At the start of field work season, ecologist Jory Brinkerhoff usually advises his crew to watch out for summertime fevers. If you develop a fever at that time of year, he tells them, it’s probably not the flu, but a tick-borne illness.
But this year, Brinkerhoff, who studies human risk for flea- and tick-transmitted diseases at the University of Richmond, didn’t know exactly what to tell his field crew. A fever in the middle of summer 2020 could mean a tick-borne illness. Or, it could mean COVID-19.
With the novel SARS-CoV-2 virus still spreading across the country, some experts worry about the overlap between COVID-19 and Lyme disease, which is caused by a bacterium carried by black-legged ticks. While it’s too soon to know exactly how the pandemic will affect Lyme disease rates this year, experts like Brinkerhoff wonder if more people spending time outside beating the quarantine blues could lead to more people being exposed to disease-carrying ticks. Some overlapping symptoms might also lead to delayed diagnosis and treatment of Lyme, he notes.
At the same time, weather patterns in some parts of the country may actually lead to fewer Lyme disease cases this year. No matter the broader trends, there are things anyone getting outside can do to protect themselves from ticks.
Lyme Disease on the Move
Over the last few decades, Lyme disease has been on the rise in the United States. There are many overlapping reasons for this, says Brinkerhoff. Awareness has gone up since the 1970s, when Lyme was first described in the U.S. Landscape changes like cutting forests and building suburbs near wooded areas has put humans in closer contact with ticks and tick-carrying animals. Deer populations have exploded in the last 100 years, he notes. And climate change is likely allowing ticks to spread to and thrive in new parts of the continent.
This year, people have flocked to the great outdoors to escape their home quarantines and engage in socially-distant fun. It’s possible that more people trying to get outside could mean more people exposed to ticks and, therefore, Lyme disease, says Brinkerhoff, who wrote an article in The Conversation on the issue earlier this year. Animals have been behaving differently during the pandemic as well, especially during the early days of lockdown, and it’s unclear if that could also have an effect on Lyme disease rates, he says.
In some parts of the country, however, Lyme may be less of a concern this summer than it normally is. Maine is usually a Lyme hotspot in early summer, but unusually hot and dry weather this year may be keeping ticks close to the ground and away from human contact, says Robert P. Smith Jr., an infectious disease physician and director of the division of infectious diseases at Maine Medical Center. While it’s too early to tell, Lyme disease rates in Maine could actually go down this summer as a result, he says.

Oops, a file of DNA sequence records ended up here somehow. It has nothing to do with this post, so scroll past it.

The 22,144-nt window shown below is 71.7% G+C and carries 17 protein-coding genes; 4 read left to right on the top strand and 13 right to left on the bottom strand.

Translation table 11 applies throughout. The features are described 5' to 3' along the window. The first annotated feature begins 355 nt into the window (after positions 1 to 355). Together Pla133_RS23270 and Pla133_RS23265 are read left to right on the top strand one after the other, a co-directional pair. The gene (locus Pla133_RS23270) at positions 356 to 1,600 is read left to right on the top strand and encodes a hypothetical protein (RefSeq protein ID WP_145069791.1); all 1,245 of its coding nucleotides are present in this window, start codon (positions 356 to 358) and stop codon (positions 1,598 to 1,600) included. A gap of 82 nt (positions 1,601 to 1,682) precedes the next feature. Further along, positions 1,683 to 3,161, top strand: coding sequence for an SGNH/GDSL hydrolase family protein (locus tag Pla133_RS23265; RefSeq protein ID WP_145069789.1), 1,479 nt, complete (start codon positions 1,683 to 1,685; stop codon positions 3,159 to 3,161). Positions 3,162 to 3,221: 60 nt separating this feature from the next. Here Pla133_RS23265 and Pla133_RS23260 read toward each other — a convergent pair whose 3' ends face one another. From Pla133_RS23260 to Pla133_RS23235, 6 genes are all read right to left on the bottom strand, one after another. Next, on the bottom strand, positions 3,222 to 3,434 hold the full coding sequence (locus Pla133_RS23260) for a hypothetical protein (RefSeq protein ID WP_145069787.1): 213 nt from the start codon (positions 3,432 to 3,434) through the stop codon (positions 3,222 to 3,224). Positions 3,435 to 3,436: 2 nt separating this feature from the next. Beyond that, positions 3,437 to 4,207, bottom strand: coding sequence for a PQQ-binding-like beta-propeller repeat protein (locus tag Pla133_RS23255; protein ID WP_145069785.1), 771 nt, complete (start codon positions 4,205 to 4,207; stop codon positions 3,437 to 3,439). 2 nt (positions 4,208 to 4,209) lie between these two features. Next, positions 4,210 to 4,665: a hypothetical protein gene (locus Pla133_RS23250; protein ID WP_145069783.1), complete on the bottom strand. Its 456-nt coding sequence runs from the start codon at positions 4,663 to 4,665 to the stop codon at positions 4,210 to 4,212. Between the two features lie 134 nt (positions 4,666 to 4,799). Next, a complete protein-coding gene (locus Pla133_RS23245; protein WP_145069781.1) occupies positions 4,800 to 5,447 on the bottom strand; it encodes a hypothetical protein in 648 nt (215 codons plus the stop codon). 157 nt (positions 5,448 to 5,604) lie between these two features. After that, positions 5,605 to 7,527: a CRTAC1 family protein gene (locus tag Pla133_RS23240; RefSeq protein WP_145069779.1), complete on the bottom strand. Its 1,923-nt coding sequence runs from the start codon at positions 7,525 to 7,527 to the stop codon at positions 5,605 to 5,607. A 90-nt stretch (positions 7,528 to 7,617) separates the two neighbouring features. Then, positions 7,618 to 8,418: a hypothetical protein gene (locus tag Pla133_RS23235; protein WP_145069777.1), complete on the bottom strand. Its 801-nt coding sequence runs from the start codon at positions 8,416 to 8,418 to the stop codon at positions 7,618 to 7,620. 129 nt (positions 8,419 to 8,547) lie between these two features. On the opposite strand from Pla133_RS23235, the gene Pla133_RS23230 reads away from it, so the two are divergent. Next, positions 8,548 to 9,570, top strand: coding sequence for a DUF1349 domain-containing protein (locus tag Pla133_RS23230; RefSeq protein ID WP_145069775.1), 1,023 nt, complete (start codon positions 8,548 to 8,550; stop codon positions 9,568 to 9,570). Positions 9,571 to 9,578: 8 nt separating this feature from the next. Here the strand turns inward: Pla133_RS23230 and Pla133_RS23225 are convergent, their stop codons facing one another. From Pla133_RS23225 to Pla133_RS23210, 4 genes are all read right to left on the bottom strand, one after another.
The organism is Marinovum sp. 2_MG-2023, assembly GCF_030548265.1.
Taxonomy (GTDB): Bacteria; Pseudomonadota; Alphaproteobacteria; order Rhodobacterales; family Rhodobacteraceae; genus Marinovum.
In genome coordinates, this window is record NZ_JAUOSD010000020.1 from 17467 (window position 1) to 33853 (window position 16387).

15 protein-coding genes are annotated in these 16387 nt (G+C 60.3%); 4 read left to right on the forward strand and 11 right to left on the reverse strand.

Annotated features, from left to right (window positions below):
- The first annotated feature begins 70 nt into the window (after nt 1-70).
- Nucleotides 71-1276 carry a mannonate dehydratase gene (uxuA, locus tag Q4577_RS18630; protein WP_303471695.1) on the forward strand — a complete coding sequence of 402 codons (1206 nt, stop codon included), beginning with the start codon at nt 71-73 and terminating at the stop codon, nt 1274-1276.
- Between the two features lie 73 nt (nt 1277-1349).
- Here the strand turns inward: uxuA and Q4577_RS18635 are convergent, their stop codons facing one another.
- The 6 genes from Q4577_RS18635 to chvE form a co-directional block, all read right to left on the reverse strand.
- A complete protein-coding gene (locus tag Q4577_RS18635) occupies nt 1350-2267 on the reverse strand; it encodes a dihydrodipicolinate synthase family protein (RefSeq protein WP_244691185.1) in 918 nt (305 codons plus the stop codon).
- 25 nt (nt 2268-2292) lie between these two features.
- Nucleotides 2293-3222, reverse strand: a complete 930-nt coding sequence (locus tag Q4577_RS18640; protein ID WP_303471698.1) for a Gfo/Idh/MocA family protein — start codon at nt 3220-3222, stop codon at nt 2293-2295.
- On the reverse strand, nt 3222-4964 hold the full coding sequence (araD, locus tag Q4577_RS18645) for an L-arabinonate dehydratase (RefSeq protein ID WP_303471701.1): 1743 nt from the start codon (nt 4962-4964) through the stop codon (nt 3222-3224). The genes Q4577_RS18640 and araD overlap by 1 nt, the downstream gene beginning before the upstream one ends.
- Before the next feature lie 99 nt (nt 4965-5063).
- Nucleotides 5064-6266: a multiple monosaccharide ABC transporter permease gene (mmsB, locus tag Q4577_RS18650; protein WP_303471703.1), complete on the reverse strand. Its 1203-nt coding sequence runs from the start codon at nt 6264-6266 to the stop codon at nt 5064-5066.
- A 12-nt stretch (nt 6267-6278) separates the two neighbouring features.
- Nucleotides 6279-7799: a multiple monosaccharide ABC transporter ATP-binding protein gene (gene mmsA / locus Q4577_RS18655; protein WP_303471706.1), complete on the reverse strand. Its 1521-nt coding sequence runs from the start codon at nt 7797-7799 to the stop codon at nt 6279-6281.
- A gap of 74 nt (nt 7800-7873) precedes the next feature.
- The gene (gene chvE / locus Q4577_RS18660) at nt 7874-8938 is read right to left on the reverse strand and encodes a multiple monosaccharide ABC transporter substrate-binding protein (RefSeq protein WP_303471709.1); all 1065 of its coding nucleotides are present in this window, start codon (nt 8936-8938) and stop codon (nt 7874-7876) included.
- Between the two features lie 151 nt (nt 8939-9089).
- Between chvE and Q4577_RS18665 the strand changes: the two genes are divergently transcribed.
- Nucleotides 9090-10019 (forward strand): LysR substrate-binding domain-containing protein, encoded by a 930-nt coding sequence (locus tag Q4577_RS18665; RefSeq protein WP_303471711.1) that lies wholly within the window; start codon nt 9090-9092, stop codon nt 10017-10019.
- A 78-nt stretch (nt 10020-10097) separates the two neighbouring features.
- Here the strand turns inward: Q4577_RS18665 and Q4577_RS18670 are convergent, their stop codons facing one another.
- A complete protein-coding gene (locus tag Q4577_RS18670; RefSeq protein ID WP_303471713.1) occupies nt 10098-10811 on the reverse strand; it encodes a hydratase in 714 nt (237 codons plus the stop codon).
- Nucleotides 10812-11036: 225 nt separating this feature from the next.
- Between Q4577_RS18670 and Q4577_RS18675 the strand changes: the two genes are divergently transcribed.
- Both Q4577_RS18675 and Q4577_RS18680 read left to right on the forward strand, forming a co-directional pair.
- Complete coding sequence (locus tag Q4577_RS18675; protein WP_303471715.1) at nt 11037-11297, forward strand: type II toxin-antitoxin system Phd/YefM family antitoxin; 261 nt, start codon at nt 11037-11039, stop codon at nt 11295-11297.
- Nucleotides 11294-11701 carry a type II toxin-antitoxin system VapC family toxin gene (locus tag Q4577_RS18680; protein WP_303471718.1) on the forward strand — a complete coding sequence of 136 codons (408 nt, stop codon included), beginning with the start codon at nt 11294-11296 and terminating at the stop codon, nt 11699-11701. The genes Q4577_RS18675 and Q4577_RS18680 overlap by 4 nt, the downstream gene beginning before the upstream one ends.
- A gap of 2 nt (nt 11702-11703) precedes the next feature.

With everyone rightfully concerned about COVID-19, Lyme disease likely isn’t at the forefront of someone’s mind if they develop a fever. Plus, about two-thirds of people with Lyme disease don’t remember being bitten by a tick, says Smith. Many who develop Lyme disease are bitten by poppy seed-sized immature ticks that can stay on the body unnoticed for two or three days before dropping off, he says.
There is some overlap between COVID-19 and Lyme disease symptoms that could cause confusion. In both cases, people usually develop a fever and muscle aches, says Smith. He has heard secondhand about a few cases in Maine in which patients with these symptoms were first tested for COVID-19 and were later found to have Lyme disease.
However, there are some crucial differences between the two illnesses, Smith says. The majority of people with symptomatic COVID-19 will have a cough or shortness of breath, whereas Lyme disease generally has no respiratory component, says Smith. COVID-19 patients also have a higher risk for gastrointestinal issues, and Lyme patients do not. While not all people with Lyme disease develop a rash, 70 to 80 percent do, Smith notes. Rashes are not common symptoms for COVID-19 infections.
Receiving an accurate diagnosis and relatively quick treatment can greatly reduce the severity of a Lyme disease infection. “It doesn’t have to be immediate; if you think you might have Lyme disease, you need to get diagnosed with a week or so,” says Smith. “That’s usually very early in the disease and you can expect an excellent response to antibiotic treatment.”
Delaying treatment by a couple of weeks can lead to more serious complications, including nerve-related symptoms, Lyme meningitis, facial muscle weakness (Bell’s palsy), Lyme arthritis and other conditions, he says. While antibiotics are still effective at this stage, it tends to take longer to fully recover.
Fortunately, for anyone concerned about safe outdoor excursions here and now, there are several practical steps you can take to avoid ticks. Use insect repellant and wear protective layers. Stick to the path instead of straying into dense underbrush, says Smith. When you return from an adventure, put your clothes in the washer and check yourself for ticks. And if you do start to feel feverish a few days later, call your doctor and be sure to mention you’ve been spending time outside.